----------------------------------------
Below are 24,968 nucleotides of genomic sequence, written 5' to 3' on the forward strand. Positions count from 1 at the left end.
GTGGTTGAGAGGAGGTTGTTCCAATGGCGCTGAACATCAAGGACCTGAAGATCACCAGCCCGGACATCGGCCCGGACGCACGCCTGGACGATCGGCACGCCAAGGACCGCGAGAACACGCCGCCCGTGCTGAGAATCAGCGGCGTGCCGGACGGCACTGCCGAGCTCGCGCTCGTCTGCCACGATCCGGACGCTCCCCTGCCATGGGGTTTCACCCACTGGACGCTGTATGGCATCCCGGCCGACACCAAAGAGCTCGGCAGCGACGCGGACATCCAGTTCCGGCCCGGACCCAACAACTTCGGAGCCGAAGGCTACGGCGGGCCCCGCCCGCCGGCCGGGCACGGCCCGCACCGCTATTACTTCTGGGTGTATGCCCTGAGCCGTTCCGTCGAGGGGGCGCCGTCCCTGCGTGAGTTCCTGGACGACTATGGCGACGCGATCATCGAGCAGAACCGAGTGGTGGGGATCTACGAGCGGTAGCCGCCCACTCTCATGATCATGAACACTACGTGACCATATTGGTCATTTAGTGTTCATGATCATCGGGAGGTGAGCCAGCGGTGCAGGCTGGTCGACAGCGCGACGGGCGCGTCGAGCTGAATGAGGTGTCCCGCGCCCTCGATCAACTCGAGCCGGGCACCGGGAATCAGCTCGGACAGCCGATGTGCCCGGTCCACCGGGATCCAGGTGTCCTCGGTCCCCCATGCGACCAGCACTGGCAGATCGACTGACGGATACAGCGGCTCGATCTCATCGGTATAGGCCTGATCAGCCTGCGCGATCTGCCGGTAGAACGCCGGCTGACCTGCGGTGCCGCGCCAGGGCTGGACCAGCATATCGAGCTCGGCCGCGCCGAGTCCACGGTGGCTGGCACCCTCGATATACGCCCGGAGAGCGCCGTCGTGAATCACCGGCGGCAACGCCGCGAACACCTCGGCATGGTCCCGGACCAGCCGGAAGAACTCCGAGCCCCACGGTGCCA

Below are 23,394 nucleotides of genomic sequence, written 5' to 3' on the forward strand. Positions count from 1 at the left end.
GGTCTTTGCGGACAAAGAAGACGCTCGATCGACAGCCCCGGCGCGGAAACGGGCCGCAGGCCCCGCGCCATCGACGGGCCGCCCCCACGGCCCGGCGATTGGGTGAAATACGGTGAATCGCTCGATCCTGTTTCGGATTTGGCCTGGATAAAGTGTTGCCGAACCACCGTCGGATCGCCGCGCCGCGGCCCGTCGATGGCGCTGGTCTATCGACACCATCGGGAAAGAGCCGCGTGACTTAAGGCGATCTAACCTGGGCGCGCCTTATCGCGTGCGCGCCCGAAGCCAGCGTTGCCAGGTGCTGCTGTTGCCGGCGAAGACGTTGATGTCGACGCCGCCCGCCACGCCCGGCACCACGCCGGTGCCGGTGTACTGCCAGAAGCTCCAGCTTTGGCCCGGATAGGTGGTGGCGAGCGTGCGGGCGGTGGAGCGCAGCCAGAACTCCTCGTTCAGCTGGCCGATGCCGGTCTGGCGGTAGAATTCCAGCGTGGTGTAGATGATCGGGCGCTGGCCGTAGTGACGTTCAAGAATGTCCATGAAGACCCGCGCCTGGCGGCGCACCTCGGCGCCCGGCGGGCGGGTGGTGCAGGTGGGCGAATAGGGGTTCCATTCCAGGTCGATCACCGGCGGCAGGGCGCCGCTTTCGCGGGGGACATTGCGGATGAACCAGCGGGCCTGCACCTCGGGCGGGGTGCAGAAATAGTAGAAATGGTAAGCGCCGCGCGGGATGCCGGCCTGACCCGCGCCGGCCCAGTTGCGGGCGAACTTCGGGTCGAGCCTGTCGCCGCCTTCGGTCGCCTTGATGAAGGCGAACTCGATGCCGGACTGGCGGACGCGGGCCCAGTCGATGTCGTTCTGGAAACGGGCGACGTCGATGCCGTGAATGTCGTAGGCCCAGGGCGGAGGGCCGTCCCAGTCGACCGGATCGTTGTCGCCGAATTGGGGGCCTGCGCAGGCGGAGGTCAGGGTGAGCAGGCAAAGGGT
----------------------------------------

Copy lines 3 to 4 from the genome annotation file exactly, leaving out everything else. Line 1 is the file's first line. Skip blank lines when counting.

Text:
Below are 23,394 nucleotides of genomic sequence, written 5' to 3' on the forward strand. Positions count from 1 at the left end.
GGTCTTTGCGGACAAAGAAGACGCTCGATCGACAGCCCCGGCGCGGAAACGGGCCGCAGGCCCCGCGCCATCGACGGGCCGCCCCCACGGCCCGGCGATTGGGTGAAATACGGTGAATCGCTCGATCCTGTTTCGGATTTGGCCTGGATAAAGTGTTGCCGAACCACCGTCGGATCGCCGCGCCGCGGCCCGTCGATGGCGCTGGTCTATCGACACCATCGGGAAAGAGCCGCGTGACTTAAGGCGATCTAACCTGGGCGCGCCTTATCGCGTGCGCGCCCGAAGCCAGCGTTGCCAGGTGCTGCTGTTGCCGGCGAAGACGTTGATGTCGACGCCGCCCGCCACGCCCGGCACCACGCCGGTGCCGGTGTACTGCCAGAAGCTCCAGCTTTGGCCCGGATAGGTGGTGGCGAGCGTGCGGGCGGTGGAGCGCAGCCAGAACTCCTCGTTCAGCTGGCCGATGCCGGTCTGGCGGTAGAATTCCAGCGTGGTGTAGATGATCGGGCGCTGGCCGTAGTGACGTTCAAGAATGTCCATGAAGACCCGCGCCTGGCGGCGCACCTCGGCGCCCGGCGGGCGGGTGGTGCAGGTGGGCGAATAGGGGTTCCATTCCAGGTCGATCACCGGCGGCAGGGCGCCGCTTTCGCGGGGGACATTGCGGATGAACCAGCGGGCCTGCACCTCGGGCGGGGTGCAGAAATAGTAGAAATGGTAAGCGCCGCGCGGGATGCCGGCCTGACCCGCGCCGGCCCAGTTGCGGGCGAACTTCGGGTCGAGCCTGTCGCCGCCTTCGGTCGCCTTGATGAAGGCGAACTCGATGCCGGACTGGCGGACGCGGGCCCAGTCGATGTCGTTCTGGAAACGGGCGACGTCGATGCCGTGAATGTCGTAGGCCCAGGGCGGAGGGCCGTCCCAGTCGACCGGATCGTTGTCGCCGAATTGGGGGCCTGCGCAGGCGGAGGTCAGGGTGAGCAGGCAAAGGGT